Summer 2007

I went for a walk at the end of August and thought that my findings in Gimswood on that day would summarise the season. After all, do you really want to read about my usual weather report and the flooding and rain we’ve had? No, I didn’t think so, after all, everyone has their own memories of this rather unusual summer weather. However, there are some photos when the flooding was at its peak, but you don’t have to look at them if you don’t want to.

What struck me when I entered Big Field were the colours. Already there are Rowan and Spindle berries, Spindle leaves turning red, berries on Alder Buckthorn, Purging Buckthorn and Guelder Rose. Even the Wayfaring Tree is turning. In Rye Field the trees are not yet very big so the Dogwood shines out bright red across the field. I noted that at last the trees are starting to grow taller; what a difference heavy clay soil makes to the rate of growth.

My first impression on entering Oat Field (the first planted) was one of very large Goat Willows and stinging nettles. Of course, “very large” is all relative! Most of the Sea Buckthorn are covered in golden berries. Many Whitebeam have died from the late spring frost and not recovered. I’m not fussed because my supplier unwittingly gave me Swedish Whitebeam instead of the British native. Sorry Heather, because it was you who planted them that year. Your Crab apples, on the other hand are doing well despite the woolly aphid that seem to threaten them.

The hedges are full of blackberries and sloes and haws: great food for the birds in winter. There are some stragglers of wildflowers: Ox-eye Daisy, Musk Mallow, Yarrow, Purple Loosestrife, Marsh Birdsfoot Trefoil, and Red Clover.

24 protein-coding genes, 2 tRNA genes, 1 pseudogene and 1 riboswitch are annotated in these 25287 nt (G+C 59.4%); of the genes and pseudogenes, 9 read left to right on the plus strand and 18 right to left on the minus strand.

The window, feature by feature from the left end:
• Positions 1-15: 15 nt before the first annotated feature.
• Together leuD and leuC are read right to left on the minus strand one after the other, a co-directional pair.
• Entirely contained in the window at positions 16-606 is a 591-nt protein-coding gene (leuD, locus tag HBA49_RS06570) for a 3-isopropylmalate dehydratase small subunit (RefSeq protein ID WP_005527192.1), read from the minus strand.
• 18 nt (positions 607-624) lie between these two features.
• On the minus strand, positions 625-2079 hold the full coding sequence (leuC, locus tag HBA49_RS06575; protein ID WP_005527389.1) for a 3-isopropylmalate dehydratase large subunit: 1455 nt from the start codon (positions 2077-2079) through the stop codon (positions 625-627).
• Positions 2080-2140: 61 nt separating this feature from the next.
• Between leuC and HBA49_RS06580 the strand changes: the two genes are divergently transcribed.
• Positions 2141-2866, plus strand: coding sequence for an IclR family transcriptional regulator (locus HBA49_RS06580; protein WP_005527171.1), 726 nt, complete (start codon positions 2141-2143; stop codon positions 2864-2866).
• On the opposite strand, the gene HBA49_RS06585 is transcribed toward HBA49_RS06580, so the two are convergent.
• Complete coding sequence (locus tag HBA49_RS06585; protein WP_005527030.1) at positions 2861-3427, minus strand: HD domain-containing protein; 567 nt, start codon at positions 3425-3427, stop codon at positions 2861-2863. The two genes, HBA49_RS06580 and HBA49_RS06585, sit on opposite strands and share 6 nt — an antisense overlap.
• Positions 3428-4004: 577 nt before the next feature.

Wildlife is in the small creatures: dragonflies, darters and damselflies, grasshoppers and crickets, waterboatmen. I also disturbed a deer but did not see it. There is evidence that it hides in the shelter of the thickets that are now covered over and make great dens. I believe it to be a red deer. Luckily there is little tree damage.

The pond levels have fallen since the heavy rains have ceased. Where there was a lot of the yucky green pond algae in Oval Pond last year, there is very little this year. However, Square Pond has this year gained some and Corner Pond is thick with it. On the plus side a pair of mating Large Red Damselflies were using the green algae for their eggs. Reedmace is making an appearance in more of the ponds, despite our efforts in spring to pull them out. I had a go but got a wellie full of water. Must do it again soon.

One of the scrapes has filled well and seems almost permanent. It now has 50% cover with Branched Burr-reed. The other scrapes are variously empty or part empty.

Deer footprints were in evidence at Complex Pond, as were the more expected heron and smaller birds. A large family of swallows were dipping and diving over Square Pond and the hedge bordering Big Field. A green woodpecker flew away with much squawking. There was no sound of buzzards, and I have actually been missing them for much of the summer. My impression is that they have not nested in the neighbouring coppice wood this year. And I picked up a tail feather from a pheasant but did not hear its call this time.